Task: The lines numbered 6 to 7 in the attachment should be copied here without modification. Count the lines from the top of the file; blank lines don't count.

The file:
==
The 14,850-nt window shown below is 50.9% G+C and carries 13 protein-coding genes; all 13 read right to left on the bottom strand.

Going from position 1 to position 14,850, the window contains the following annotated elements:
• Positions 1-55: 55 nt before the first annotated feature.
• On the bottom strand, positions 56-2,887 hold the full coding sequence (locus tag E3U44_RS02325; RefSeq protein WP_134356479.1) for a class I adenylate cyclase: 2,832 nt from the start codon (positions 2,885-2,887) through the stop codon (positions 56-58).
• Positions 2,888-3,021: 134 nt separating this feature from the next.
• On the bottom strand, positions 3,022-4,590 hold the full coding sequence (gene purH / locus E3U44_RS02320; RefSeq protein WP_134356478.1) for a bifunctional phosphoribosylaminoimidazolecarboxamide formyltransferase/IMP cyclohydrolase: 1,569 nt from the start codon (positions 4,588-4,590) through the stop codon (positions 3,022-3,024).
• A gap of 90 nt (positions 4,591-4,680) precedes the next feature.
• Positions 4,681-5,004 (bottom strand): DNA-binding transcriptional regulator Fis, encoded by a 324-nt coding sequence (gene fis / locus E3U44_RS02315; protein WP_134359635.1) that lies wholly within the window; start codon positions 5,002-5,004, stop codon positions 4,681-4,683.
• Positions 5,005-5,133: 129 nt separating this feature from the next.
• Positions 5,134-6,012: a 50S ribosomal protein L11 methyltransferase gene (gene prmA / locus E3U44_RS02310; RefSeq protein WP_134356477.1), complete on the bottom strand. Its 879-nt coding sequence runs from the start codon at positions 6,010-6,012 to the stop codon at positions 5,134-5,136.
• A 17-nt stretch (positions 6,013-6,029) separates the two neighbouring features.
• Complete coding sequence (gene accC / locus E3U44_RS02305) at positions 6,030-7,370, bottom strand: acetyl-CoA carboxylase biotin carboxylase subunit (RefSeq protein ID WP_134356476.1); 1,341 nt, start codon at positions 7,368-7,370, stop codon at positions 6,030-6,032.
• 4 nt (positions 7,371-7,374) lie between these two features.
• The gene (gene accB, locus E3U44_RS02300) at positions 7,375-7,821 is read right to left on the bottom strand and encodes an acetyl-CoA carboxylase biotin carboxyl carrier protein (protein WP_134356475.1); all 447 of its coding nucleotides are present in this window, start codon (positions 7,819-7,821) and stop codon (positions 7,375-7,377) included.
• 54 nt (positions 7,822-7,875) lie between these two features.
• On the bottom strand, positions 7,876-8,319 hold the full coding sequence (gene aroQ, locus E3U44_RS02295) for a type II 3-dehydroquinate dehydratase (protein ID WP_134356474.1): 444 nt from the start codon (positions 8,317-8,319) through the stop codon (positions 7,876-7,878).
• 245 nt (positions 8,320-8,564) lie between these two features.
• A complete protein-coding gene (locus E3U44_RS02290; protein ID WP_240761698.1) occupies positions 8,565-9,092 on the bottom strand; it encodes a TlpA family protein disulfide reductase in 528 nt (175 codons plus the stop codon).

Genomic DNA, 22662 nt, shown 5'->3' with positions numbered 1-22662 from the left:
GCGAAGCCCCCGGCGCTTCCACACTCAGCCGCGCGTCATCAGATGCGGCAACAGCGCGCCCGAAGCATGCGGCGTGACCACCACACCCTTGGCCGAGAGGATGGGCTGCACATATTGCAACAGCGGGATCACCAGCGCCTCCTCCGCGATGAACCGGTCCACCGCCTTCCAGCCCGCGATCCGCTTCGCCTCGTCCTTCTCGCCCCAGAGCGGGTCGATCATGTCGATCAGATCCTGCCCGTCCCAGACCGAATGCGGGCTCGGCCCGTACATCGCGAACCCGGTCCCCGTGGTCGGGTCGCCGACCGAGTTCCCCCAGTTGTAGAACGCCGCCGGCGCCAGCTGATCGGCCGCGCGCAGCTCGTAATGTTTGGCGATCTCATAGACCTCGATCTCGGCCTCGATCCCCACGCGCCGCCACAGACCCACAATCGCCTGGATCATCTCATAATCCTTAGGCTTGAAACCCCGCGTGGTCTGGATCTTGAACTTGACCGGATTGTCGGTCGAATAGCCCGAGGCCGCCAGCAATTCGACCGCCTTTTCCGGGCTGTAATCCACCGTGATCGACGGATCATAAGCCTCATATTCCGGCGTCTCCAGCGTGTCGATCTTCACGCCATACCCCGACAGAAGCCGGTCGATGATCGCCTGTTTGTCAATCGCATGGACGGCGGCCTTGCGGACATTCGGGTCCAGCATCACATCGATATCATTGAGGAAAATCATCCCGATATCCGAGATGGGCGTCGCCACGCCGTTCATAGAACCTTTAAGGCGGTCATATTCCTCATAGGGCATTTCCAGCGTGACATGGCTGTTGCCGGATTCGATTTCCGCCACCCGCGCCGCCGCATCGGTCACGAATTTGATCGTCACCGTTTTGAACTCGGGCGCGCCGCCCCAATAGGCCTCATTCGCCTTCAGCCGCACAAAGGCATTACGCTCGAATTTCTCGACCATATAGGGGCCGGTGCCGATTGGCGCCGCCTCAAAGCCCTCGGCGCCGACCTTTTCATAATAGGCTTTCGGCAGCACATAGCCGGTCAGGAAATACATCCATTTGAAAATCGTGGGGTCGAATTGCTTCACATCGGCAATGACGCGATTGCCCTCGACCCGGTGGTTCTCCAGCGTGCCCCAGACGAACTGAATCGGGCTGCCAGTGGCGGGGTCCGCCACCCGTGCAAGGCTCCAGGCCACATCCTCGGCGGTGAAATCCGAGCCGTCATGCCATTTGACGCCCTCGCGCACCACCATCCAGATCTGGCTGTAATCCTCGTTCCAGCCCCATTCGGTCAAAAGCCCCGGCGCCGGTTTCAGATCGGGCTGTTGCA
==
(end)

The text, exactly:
• On the bottom strand, positions 3,022-4,590 hold the full coding sequence (gene purH / locus E3U44_RS02320; RefSeq protein WP_134356478.1) for a bifunctional phosphoribosylaminoimidazolecarboxamide formyltransferase/IMP cyclohydrolase: 1,569 nt from the start codon (positions 4,588-4,590) through the stop codon (positions 3,022-3,024).
• A gap of 90 nt (positions 4,591-4,680) precedes the next feature.